Egypt's decline in non-oil sector slowed in February buoyed by foreign business

The decline in non-oil business conditions has slowed, but companies have highlighted the risk of permanent closure

City At Waterfront During Sunset Photo Taken In Al Jizah, Egypt. Image used for illustrative purpose.

City At Waterfront During Sunset Photo Taken In Al Jizah, Egypt. Image used for illustrative purpose.

Getty Images/ Mohamed Aboelkasem / EyeEm

Egypt’s non-oil private sector weakened for the third month running in February, but the decline is slowing, and the country saw the sharpest growth in new foreign business for a decade, a survey showed on Wednesday. 

While IHS Markit’s headline Purchasing Manager’s Index (PMI) was 49.3 in February, up from 48.7 in January (50.0 and above indicates growth), the survey  said the outlook for the coming year worsened in February, although companies still expect output to pick up from current levels.

Private sector economic conditions worsened for the third month in a row in February, which companies related to the pandemic, but the rate of decline was the softest for three months and was above the long run average of 48.2, IHS Markit said.

“On the upside, the pace of contraction slowed since the start of the year, and was only modest,” the report said.

Egypt has however seen a strong upturn in export demand: “The rate of new foreign business growth was the sharpest in nearly ten years of survey data collection. Firms also reported an increase in new contracts as well as a slight improvement in tourism activity.”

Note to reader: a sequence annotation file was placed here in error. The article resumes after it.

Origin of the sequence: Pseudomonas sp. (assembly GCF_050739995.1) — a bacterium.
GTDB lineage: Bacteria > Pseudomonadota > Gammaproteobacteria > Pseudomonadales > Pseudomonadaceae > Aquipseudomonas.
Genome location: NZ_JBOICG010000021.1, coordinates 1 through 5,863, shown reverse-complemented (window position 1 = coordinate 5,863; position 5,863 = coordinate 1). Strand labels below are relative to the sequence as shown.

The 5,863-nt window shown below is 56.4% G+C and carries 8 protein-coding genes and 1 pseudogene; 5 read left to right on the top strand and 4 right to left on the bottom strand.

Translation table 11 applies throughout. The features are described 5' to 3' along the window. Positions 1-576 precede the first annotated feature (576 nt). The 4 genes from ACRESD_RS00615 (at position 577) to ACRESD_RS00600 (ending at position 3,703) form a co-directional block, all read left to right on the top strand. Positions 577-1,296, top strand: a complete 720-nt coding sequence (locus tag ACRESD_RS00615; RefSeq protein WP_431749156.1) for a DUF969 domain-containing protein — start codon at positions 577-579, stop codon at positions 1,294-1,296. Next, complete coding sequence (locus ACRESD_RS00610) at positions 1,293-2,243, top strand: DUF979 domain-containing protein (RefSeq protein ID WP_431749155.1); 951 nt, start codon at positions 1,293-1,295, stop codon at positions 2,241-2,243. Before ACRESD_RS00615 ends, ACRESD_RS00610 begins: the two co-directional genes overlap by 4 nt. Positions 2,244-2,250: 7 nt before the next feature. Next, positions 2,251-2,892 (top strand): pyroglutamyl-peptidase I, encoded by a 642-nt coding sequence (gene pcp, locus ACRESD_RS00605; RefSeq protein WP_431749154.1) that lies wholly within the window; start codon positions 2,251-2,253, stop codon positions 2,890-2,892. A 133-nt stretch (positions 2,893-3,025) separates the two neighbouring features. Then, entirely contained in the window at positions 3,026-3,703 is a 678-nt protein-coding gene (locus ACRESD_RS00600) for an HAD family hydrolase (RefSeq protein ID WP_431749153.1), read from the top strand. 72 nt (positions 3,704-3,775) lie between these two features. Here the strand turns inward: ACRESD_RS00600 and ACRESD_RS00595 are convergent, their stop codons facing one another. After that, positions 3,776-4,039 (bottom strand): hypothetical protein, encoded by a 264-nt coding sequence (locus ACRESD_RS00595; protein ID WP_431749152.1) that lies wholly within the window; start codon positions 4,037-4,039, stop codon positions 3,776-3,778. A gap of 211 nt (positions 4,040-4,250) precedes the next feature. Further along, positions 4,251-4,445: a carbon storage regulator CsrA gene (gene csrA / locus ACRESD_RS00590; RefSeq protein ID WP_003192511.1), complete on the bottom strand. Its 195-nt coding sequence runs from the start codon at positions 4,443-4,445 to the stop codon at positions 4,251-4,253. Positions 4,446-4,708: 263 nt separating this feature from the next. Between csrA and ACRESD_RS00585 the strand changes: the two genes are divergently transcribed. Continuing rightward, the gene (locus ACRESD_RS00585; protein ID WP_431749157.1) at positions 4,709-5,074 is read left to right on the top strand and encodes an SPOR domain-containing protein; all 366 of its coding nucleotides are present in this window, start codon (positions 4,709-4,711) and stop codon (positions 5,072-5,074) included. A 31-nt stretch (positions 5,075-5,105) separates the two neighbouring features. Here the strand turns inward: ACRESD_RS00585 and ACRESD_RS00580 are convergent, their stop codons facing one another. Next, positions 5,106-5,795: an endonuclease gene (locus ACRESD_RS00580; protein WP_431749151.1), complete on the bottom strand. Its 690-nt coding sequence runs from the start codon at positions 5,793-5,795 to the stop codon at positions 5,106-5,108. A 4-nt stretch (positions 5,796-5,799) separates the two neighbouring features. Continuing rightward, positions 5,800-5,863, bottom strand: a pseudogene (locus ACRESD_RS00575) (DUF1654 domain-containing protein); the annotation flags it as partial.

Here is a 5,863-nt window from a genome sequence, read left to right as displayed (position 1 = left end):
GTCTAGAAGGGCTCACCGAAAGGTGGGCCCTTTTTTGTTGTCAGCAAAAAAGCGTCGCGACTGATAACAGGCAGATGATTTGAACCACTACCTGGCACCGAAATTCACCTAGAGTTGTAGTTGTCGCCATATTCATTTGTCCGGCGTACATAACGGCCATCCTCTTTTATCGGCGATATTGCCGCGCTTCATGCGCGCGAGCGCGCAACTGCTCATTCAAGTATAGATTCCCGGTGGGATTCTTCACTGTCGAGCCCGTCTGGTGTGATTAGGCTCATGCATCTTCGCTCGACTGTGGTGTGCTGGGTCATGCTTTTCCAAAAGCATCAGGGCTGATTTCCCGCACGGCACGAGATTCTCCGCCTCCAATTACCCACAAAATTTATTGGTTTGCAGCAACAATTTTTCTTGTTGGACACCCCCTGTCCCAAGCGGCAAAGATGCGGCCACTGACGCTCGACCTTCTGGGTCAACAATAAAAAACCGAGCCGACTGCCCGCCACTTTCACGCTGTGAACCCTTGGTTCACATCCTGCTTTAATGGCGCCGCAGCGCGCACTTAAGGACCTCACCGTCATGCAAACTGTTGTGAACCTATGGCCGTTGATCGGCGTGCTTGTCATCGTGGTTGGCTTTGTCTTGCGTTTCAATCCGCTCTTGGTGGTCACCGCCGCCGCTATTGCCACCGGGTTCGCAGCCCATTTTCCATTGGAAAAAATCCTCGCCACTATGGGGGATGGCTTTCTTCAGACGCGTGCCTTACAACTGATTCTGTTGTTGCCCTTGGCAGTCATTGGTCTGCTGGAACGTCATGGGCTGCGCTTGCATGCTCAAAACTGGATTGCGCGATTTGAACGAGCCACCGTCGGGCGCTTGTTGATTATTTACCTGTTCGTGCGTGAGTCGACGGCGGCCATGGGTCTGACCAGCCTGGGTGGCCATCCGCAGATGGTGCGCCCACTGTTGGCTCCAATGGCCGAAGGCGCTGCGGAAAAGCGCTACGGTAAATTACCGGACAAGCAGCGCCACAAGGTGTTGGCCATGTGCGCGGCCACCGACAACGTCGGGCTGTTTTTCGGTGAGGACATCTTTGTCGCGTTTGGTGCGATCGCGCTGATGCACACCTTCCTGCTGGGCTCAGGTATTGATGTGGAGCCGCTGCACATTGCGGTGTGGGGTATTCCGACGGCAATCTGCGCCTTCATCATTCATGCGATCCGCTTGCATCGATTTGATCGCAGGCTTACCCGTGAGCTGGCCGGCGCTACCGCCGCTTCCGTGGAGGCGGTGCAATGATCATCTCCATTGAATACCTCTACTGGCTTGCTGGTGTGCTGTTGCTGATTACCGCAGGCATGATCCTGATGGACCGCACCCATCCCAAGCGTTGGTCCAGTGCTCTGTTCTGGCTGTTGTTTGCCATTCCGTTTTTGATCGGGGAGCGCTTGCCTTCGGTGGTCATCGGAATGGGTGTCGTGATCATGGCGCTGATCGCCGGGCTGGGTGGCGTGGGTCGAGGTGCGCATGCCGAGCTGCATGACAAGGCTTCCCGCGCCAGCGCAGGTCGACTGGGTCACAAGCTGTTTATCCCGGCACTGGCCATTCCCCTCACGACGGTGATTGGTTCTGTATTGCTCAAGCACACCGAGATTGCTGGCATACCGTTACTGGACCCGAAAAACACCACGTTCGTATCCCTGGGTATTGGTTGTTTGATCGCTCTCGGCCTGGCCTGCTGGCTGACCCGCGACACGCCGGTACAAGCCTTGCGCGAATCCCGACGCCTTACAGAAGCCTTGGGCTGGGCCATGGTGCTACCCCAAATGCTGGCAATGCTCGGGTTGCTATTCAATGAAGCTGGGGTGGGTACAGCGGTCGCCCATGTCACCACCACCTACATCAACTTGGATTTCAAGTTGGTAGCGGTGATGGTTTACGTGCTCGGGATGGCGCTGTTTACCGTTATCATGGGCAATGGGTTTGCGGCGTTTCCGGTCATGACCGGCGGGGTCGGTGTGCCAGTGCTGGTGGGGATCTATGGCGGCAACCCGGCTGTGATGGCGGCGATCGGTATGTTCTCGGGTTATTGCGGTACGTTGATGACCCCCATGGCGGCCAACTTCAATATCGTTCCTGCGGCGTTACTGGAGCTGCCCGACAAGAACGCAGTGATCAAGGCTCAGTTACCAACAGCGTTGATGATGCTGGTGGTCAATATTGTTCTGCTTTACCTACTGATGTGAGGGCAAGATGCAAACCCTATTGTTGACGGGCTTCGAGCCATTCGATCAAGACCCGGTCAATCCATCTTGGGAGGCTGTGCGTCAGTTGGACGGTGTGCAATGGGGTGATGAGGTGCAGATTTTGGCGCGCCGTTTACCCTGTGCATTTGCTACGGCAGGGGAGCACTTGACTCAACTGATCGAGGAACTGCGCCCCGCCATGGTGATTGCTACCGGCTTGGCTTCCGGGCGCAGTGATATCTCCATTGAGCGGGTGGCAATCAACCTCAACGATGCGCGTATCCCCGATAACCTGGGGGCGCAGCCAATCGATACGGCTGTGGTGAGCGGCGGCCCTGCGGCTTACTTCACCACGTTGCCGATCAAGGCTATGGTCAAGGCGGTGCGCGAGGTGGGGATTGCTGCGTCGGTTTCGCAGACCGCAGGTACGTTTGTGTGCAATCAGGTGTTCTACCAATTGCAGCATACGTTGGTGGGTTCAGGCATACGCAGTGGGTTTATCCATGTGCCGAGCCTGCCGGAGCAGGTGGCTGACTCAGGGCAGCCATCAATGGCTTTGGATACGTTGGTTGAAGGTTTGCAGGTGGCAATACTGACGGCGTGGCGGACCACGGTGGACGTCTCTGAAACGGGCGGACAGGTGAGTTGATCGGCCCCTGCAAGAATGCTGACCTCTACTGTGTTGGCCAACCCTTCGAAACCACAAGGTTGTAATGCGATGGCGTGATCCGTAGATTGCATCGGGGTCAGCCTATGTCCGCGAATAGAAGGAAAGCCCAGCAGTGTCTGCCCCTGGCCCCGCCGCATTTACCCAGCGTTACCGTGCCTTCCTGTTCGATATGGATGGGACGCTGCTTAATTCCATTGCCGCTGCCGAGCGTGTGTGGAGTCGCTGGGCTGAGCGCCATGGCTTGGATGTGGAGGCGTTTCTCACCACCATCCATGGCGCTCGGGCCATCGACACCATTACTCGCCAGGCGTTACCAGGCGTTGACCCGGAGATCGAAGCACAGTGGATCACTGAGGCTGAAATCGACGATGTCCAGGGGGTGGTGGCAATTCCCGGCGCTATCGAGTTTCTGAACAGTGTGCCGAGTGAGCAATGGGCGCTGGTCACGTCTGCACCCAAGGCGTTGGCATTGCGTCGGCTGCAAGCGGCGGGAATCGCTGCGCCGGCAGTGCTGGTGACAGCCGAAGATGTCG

Overall demand was however hampered by weak customer spending as markets remain depressed due to the pandemic.

Employment numbers continued to fall in February, but the rate of decline in jobs was the slowest for 16 months, with firms surveyed saying they had not replaced voluntary leavers. Others hired new employees due to increased workload, but backlogs reduced for the second month in a row.

Anecdotal evidence showed higher prices led by metals, particularly iron and steel, and an increase in freight charges due to rising global demand and weak container supply for shipping, the report said: “Higher costs were partially passed on to clients, although output charges rose at the softest rate in seven months and only fractionally overall.”

David Owen, economist at IHS Markit, said the latest decline had cancelled out the small rebound in conditions seen from September to November 2020, but he highlighted demand trends moving closer to stabilisation, and, the record increase in export sales.

He said: “Alongside business sentiment data, this gives promising signs for an expansion in output as the impact of the COVID-19 pandemic subsides, though panelist comments suggested that some businesses may fail before the economy makes a full recovery.”

(Reporting by Imogen Lillywhite; editing by Daniel Luiz)


Disclaimer: This article is provided for informational purposes only. The content does not provide tax, legal or investment advice or opinion regarding the suitability, value or profitability of any particular security, portfolio or investment strategy. Read our full disclaimer policy here.

© ZAWYA 2021

More From North Africa